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Addison's appeal: Kudos to the Supreme Court
On Wednesday the New Hampshire Supreme Court spent all day hearing a single appeal. A devotion of that much time to one case is extraordinary. It also was entirely justified.
The appellant was Michael Addison, convicted murderer of Manchester Police Officer Michael Briggs, whom Addison shot in a dark Manchester alley in 2006. Addison is New Hampshire's only death row inmate. His attorneys have argued ever since his 2008 conviction that he did not receive a fair trial.
On Wednesday Addison's attorneys got to make their case to New Hampshire's highest court. To ensure that the defense would have ample time to make every point, and the state ample time to respond, the court reserved the entire day for the case. Without question that was the right call.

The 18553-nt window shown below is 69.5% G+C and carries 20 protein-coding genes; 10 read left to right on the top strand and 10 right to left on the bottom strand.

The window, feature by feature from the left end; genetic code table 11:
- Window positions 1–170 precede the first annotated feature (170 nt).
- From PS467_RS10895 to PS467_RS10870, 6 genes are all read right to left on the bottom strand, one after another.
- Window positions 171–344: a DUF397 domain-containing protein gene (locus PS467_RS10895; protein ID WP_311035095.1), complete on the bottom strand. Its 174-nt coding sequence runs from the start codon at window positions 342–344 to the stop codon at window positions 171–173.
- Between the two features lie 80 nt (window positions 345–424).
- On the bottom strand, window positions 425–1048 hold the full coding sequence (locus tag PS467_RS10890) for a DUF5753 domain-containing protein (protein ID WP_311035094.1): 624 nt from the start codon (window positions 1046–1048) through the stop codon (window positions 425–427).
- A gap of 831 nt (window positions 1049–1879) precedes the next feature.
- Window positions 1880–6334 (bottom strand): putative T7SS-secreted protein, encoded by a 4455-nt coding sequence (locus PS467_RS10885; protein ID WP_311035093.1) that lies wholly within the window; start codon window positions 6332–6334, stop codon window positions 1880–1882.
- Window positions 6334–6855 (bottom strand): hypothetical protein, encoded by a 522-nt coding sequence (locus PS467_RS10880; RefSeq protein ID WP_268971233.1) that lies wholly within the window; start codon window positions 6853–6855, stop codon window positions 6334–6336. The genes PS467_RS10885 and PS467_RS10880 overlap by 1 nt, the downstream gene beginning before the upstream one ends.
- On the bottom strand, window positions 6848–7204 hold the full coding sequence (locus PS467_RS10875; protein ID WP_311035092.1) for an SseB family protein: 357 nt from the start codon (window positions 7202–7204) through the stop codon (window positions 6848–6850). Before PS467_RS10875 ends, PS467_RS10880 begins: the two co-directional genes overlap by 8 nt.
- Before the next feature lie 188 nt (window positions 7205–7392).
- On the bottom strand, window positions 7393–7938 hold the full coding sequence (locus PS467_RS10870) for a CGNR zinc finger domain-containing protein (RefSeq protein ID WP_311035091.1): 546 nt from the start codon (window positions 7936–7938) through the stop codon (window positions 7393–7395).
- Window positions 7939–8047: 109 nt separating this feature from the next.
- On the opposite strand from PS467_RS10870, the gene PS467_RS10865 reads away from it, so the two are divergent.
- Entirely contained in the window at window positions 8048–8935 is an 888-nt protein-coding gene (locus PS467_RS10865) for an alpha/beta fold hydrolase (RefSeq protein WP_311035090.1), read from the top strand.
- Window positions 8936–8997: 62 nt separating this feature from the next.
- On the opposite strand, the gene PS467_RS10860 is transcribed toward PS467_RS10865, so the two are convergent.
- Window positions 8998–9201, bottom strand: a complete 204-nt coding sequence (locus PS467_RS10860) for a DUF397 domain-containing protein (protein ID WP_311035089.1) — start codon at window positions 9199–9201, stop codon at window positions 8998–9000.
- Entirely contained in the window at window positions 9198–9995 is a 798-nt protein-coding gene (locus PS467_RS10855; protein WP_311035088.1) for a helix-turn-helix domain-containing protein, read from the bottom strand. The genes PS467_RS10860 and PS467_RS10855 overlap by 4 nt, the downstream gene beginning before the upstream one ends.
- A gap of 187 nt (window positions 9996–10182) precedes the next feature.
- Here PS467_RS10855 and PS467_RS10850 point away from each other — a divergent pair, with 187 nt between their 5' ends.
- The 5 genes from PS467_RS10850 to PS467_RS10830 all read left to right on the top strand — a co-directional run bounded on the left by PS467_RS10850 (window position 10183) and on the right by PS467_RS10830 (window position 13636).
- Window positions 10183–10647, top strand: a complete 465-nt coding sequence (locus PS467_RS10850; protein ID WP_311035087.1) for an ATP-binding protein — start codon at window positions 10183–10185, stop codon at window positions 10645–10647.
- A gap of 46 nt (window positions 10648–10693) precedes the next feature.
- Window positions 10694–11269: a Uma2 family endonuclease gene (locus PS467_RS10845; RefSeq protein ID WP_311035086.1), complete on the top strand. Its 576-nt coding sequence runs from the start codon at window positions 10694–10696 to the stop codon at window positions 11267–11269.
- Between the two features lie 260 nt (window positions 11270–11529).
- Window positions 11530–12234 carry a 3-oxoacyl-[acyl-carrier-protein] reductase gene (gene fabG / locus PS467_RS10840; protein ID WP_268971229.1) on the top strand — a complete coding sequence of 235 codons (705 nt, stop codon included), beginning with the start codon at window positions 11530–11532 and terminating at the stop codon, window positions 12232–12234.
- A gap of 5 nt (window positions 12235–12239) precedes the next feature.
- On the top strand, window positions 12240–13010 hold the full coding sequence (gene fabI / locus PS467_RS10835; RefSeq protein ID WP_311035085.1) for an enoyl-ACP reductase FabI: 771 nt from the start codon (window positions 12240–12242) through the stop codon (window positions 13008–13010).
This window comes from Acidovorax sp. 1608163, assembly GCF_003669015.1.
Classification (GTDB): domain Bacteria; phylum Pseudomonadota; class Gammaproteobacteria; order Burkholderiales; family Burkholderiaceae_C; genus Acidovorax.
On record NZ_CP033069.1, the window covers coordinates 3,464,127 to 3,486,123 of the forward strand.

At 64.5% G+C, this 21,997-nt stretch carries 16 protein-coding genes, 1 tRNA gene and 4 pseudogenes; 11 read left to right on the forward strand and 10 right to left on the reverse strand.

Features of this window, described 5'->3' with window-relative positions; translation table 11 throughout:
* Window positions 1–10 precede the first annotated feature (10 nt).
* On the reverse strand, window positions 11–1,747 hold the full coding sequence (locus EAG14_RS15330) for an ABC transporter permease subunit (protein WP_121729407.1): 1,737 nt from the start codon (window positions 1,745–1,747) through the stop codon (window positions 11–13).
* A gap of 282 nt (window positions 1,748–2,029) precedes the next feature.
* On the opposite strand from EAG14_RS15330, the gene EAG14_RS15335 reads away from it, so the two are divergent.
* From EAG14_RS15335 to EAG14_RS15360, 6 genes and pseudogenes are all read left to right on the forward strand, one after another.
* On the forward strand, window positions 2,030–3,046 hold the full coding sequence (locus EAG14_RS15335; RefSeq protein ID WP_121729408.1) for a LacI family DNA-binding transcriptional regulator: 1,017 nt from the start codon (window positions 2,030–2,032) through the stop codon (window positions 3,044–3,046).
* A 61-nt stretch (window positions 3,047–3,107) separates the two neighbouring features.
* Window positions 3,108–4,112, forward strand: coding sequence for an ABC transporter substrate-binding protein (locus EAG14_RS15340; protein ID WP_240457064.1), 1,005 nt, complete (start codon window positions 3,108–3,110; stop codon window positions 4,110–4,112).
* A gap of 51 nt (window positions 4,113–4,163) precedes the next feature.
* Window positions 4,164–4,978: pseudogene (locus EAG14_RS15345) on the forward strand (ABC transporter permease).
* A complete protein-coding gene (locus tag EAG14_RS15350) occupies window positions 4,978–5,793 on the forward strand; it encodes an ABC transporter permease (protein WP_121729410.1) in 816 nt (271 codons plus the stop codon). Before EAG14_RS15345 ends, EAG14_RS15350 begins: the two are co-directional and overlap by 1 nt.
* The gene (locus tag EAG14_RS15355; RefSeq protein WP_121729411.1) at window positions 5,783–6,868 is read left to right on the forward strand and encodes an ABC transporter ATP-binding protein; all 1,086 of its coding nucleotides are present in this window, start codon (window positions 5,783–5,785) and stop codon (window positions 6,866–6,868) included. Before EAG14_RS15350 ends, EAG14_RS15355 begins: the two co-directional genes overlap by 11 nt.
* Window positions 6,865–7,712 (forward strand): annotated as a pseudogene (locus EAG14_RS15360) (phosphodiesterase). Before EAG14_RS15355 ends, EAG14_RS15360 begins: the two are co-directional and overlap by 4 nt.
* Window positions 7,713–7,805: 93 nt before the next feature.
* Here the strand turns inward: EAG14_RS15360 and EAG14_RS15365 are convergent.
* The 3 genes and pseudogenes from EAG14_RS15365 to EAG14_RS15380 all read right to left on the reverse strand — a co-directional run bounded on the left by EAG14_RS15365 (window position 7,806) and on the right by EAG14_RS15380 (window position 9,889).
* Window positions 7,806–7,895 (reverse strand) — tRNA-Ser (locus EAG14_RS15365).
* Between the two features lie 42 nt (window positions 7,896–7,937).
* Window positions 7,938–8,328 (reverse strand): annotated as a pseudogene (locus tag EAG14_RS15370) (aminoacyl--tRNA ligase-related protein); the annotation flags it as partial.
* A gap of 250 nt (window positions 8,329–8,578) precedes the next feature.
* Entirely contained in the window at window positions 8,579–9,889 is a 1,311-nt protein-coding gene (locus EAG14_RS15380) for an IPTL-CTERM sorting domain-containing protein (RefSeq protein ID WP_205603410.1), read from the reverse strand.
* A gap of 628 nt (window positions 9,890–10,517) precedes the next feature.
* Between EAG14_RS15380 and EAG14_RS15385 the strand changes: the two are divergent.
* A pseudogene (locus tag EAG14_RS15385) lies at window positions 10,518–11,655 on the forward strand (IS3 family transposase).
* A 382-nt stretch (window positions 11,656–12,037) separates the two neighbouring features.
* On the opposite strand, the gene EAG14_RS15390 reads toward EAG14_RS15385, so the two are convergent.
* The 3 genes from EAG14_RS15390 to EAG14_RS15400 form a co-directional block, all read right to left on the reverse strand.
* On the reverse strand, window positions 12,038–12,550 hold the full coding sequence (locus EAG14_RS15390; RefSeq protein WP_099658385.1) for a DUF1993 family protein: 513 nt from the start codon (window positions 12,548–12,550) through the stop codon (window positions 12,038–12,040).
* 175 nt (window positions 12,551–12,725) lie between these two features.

Addison's attorneys had 22 complaints, and they got to air each of them (half of them verbally, half in writing) before the court. The issues ranged from the silly - the trial was unfair because the courthouse sits so close to the police station - to the serious: questions about the wording of the state's death penalty statute and the types of evidence jurors were allowed to see.
The justices have to review thousands of pages of case materials before making a decision, which could take a year for them to reach. This is a huge amount of time for our state's top judges to spend on one case. And it is entirely warranted. A man's life hangs in the balance, after all. We are glad to see that the justices are going to such lengths to make sure they get this one right.
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